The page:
Church of the Holy Spirit

The Church of the Holy Spirit was built in 1916 by the soldiers of the Isonzo front, during the First World War. It was designed by the Viennese architect, then Archbishop Remigius Geyling, a friend of Gustav Klimt. It is dedicated to the fallen soldiers of the First World War, regardless of their origins and culture, as evidenced by the inscription Ultra cineres hostium ira non superest (Do not hate beyond the ashes of the dead).

About this building

Key Features

  • Monuments

Other nearby buildings

Wikimedia Commons/Sl-Ziga

Church of St. Duha

The church of St. Duha stands on the southern shore of Lake Bohinj. The church and the bell tower were built in the Baroque style in 1743. The interior of the church was whitewashed during the renovation in 1981, although 12 frescoes were discovered there. On the external facade, on the east side of the presbytery, there is a large fresco of St. Christopher. The church has two bells.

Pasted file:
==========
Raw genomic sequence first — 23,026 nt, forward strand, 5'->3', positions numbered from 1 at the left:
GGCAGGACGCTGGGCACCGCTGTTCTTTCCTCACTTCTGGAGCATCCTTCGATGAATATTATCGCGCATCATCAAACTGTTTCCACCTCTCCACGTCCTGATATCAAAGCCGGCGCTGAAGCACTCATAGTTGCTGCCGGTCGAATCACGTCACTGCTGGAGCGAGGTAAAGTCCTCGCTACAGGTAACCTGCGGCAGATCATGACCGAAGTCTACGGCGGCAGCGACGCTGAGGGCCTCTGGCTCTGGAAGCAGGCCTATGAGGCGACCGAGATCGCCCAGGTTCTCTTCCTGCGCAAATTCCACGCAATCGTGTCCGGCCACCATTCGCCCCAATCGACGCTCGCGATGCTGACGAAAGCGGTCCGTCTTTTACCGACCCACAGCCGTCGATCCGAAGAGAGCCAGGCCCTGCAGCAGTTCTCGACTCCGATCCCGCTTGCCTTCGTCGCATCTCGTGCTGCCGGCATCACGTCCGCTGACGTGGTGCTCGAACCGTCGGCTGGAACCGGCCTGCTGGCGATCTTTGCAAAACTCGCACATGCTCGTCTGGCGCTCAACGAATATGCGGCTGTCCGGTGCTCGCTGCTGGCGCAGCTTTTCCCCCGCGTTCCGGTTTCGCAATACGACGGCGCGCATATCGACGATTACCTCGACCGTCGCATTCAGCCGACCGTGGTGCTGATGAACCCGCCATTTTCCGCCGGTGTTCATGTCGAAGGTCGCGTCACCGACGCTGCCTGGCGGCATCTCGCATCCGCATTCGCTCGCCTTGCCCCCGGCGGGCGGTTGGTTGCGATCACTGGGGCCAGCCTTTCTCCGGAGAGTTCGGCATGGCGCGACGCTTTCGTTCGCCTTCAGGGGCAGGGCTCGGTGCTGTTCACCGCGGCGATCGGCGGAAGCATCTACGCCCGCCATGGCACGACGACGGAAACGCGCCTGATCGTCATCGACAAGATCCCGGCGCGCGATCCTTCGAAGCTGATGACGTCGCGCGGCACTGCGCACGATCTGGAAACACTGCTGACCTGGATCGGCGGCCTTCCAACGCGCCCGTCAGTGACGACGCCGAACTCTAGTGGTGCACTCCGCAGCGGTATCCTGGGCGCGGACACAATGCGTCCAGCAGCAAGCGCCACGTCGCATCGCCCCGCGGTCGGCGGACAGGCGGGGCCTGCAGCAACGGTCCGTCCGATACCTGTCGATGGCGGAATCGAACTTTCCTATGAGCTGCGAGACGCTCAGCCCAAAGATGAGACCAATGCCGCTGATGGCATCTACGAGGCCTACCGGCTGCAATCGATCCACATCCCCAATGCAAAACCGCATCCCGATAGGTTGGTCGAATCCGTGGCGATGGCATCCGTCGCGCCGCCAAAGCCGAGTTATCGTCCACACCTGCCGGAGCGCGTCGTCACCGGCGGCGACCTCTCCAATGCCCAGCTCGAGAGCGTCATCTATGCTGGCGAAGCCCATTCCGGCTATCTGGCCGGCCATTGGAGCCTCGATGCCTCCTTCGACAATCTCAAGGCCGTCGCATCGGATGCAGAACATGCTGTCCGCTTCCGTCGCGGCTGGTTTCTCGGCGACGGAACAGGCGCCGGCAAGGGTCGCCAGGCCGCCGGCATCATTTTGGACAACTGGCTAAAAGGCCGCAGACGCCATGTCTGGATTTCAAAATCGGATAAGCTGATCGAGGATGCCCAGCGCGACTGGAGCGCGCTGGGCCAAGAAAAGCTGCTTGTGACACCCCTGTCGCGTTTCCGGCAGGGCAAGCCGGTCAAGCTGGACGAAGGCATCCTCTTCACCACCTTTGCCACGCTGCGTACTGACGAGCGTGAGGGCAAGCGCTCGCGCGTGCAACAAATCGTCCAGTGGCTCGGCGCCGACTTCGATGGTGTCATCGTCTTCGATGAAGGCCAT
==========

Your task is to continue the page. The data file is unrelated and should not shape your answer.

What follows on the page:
Church of St. John the Baptist

The Church of St. John the Baptist stands has been standing on the south-eastern shore of Lake Bohinj since at least 1300. The church contains frescoes by Jernej of Loka, a 16th-century painter active in the Škofja Loka region. The bell tower has an old mechanical clock.

Wikimedia Commons/T137

Basilica of Mary of the Assumption

The Basilica of Mary of the Assumption is one of the most important pilgrimage sites in Slovenia. The basilica is the branch church of the parish of Solkan, but it also serves as the church of the Franciscan monastery of Sveta Gora. The church was first built in the first half of the 16th century after a pre-existing shrine of Mary was demolished by the Turks in 1496. Destroyed during the First World War, the present basilica was erected in its place between 1920 and 1932.